# 7.4 Electron Affinities

The ionization energy measures the energy changes associated with removing electrons from an atom to form positively charged ions. For example, we recall that the first ionization energy of Cl(g), 1251 kJ/mol, is the energy change associated with the following process:  [7.3]

The positive value of the ionization energy reminds us that energy must be put into the atom in order to remove the electron.

In addition, most atoms can gain electrons to form negatively charged ions. The energy change that occurs when an electron is added to a gaseous atom is called the electron affinity because it measures the attraction, or affinity, of the atom for the added electron. For most atoms, energy is released when an electron is added. For example, the addition of an electron to a chlorine atom is accompanied by an energy change of -349 kJ/mol, the negative sign indicating that energy is released during the process. We therefore say that the electron affinity of Cl is -349 kJ/mol:  [7.4]

It is important to understand the differences between ionization energy and electron affinity: Remember that ionization energy measures the ease with which an atom loses an electron, whereas electron affinity measures the ease with which an atom gains an electron. (Two sign conventions are used for electron affinity. In most introductory texts, including this one, the thermodynamic sign convention is used: A negative sign indicates that the addition of an electron is an exothermic process, as in the electron affinity given for chlorine, -349 kJ/mol. Historically, however, electron affinity has been defined as the energy released when an electron is added to a gaseous atom or ion. Because 349 kJ/mol are released when an electron is added to Cl(g), the electron affinity by this convention is +349 kJ/mol.)

The greater the attraction between a given atom and an added electron, the more negative the atom's electron affinity will be. The electron affinity of Cl is the most negative of all the elements. For some elements, such as the noble gases, the electron affinity has a positive value, meaning that the anion is higher in energy than are the separated atom and electron:  [7.5]

Because E > 0, the Ar ion is not stable and will not form.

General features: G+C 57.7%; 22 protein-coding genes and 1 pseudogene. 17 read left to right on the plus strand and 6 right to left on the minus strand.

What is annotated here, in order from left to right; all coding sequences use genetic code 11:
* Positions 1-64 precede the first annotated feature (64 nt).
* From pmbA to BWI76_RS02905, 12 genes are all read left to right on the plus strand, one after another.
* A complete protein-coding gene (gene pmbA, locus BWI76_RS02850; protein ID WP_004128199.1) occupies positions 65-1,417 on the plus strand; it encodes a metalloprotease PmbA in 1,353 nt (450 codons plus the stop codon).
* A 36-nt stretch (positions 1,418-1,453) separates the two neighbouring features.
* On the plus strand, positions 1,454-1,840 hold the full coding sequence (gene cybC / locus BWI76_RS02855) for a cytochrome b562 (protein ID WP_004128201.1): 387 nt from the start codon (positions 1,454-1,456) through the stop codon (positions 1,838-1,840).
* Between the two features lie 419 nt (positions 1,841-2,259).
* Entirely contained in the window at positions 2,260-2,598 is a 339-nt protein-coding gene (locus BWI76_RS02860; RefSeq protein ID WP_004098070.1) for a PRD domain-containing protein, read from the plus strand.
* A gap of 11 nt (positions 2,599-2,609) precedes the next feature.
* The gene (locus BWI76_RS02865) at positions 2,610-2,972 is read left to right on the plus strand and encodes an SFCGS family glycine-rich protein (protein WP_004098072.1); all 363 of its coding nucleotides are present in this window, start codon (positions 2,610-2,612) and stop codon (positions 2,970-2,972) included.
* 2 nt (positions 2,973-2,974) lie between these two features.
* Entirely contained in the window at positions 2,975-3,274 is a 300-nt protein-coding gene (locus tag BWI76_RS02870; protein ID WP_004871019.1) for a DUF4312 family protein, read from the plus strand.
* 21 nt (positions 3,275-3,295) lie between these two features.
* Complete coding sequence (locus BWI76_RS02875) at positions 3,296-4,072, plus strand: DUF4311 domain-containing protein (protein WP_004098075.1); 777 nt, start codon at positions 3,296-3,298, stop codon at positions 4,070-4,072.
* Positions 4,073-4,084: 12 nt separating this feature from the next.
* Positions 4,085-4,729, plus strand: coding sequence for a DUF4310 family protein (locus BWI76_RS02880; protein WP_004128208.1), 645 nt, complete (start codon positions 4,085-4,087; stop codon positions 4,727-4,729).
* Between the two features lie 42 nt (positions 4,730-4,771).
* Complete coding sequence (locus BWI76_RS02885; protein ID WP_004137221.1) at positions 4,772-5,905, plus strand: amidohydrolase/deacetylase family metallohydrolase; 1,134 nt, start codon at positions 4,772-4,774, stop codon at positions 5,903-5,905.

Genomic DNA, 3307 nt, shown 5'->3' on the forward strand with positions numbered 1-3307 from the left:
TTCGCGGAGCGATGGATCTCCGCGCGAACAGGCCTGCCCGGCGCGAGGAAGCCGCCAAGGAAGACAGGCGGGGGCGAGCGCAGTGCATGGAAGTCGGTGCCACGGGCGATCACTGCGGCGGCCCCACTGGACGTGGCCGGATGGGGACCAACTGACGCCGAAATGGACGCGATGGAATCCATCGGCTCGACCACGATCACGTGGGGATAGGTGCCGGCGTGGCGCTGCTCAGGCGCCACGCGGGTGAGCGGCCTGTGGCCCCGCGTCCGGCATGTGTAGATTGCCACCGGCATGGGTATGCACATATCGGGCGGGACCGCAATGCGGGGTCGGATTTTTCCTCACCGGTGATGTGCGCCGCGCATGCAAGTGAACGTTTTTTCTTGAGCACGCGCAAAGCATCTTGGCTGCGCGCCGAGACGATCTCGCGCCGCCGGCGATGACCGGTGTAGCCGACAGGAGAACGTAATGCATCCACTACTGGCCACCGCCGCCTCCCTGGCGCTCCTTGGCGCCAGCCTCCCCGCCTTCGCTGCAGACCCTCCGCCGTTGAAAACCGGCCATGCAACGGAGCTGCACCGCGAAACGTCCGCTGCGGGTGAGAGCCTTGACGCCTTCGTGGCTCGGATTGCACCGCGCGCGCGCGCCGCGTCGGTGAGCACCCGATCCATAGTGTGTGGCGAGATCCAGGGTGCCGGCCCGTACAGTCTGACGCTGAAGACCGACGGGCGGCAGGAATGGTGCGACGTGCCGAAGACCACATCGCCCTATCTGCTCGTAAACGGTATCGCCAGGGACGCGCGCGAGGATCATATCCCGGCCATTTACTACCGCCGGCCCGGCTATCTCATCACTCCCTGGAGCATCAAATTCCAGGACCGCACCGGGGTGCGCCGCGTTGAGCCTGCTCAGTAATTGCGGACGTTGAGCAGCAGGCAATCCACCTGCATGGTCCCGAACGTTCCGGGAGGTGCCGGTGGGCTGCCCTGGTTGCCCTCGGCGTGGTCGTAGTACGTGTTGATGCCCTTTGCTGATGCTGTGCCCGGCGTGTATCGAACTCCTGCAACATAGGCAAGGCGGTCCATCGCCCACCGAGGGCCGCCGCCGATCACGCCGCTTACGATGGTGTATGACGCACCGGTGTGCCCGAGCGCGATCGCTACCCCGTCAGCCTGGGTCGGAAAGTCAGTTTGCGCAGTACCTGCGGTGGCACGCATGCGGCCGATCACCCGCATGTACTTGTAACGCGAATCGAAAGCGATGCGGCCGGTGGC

Figure 7.8 shows the electron affinities for the representative elements in the first five rows of the periodic table. The electron affinity generally becomes increasingly negative as we proceed in each row toward the halogens. The halogens, which are one electron shy of a filled p subshell, have the most negative electron affinities. By gaining an electron, a halogen atom forms a stable negative ion that has a noble-gas configuration (Equation 7.4). The addition of an electron to a noble gas, however, would require that the electron reside in a new, higher-energy subshell (Equation 7.5). Occupying a higher-energy subshell is energetically unfavorable, so the electron affinity is positive, meaning that the ion will not form. The electron affinities of Be and Mg are positive for the same reason; the added electron would reside in a previously empty p subshell that is higher in energy. Figure 7.8 Electron affinities in kJ/mol for the representative elements in the first five periods of the periodic table. The more negative the electron affinity, the greater the attraction of the atom for an electron. An electron affinity > 0 indicates that the negative ion is higher in energy than the separated atom and electron.

The electron affinities of the group 5A elements (N, P, As, Sb) are also interesting. Because these elements have half-filled p subshells, the added electron must be put in an orbital that is already occupied, resulting in larger electron-electron repulsions. As a result, these elements have electron affinities that are either positive (N) or less negative than their neighbors to the left (P, As, Sb).

Electron affinities do not change greatly as we move down a group. For example, consider the electron affinities of the halogens (Figure 7.8). For F, the added electron goes into a 2p orbital, for Cl a 3p orbital, for Br a 4p orbital, and so forth. Thus, as we proceed from F to I, the average distance of the added electron from the nucleus steadily increases, causing the electron-nucleus attraction to decrease. The orbital that holds the outermost electron is increasingly spread out, however, as we proceed from F to I, thereby reducing the electron-electron repulsions. A lower electron-nucleus attraction is thus counterbalanced by lower electron-electron repulsions.